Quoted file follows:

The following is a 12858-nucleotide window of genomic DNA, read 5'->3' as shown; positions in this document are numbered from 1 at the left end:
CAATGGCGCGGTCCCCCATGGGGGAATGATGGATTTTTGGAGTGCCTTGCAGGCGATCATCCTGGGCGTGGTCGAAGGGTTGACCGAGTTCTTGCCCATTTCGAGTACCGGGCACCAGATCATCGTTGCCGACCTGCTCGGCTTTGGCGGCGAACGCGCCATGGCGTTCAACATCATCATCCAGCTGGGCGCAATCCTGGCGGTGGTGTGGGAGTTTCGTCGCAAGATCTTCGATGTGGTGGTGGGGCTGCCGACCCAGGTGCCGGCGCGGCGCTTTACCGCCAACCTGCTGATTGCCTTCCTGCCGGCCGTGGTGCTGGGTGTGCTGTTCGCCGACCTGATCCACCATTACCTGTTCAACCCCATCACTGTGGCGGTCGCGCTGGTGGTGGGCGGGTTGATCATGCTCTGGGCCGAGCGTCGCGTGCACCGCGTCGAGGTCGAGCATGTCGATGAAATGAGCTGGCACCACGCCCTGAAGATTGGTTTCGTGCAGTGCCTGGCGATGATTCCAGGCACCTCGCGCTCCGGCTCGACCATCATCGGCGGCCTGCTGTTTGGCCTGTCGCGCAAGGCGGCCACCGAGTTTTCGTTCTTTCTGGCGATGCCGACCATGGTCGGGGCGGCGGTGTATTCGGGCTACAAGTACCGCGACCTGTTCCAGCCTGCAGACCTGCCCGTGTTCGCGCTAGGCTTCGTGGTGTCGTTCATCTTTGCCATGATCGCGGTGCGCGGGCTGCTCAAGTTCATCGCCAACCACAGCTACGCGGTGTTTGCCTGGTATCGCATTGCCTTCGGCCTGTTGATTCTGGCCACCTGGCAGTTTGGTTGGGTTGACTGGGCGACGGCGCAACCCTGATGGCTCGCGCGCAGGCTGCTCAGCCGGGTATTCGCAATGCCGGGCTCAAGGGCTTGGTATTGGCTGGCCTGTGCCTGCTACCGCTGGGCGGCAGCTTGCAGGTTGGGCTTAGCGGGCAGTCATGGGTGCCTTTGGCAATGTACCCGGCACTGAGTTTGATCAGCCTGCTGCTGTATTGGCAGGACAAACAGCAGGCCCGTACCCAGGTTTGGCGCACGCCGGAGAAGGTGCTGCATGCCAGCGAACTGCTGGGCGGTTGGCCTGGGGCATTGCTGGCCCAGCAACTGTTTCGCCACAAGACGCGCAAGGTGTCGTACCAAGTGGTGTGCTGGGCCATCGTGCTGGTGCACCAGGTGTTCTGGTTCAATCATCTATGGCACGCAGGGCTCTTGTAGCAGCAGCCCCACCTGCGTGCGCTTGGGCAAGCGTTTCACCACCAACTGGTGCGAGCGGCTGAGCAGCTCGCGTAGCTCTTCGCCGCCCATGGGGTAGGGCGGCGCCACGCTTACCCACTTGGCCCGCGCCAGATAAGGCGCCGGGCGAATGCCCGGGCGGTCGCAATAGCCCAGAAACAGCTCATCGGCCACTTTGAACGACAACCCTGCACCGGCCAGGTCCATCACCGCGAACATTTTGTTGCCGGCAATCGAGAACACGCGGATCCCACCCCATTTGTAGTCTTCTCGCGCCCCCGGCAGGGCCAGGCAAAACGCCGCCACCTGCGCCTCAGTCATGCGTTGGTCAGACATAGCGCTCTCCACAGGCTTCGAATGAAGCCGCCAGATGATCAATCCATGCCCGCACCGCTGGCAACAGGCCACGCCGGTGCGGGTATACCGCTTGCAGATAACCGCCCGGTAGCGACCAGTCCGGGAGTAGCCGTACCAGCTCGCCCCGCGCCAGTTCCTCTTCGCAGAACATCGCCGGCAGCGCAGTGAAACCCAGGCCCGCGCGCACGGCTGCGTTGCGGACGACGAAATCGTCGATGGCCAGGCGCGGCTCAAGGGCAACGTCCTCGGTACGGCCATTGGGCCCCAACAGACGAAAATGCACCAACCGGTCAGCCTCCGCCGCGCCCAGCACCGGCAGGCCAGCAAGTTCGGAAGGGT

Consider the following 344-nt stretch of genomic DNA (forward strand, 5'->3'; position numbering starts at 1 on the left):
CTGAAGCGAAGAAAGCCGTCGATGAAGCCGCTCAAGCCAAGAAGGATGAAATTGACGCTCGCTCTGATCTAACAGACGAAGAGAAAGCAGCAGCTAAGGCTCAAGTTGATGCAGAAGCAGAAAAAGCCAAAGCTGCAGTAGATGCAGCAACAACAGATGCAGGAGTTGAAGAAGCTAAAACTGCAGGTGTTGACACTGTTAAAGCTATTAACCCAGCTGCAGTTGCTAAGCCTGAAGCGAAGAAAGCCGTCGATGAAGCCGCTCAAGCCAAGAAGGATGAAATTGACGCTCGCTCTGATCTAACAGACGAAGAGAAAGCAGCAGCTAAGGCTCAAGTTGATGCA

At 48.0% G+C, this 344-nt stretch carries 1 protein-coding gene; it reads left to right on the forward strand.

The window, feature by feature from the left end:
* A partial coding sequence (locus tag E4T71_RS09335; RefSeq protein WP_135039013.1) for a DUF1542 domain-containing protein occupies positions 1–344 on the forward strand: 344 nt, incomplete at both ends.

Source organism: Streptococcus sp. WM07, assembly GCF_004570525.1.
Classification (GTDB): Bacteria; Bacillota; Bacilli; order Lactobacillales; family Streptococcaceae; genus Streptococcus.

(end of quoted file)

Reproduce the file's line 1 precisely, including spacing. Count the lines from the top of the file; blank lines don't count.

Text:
The following is a 12858-nucleotide window of genomic DNA, read 5'->3' as shown; positions in this document are numbered from 1 at the left end: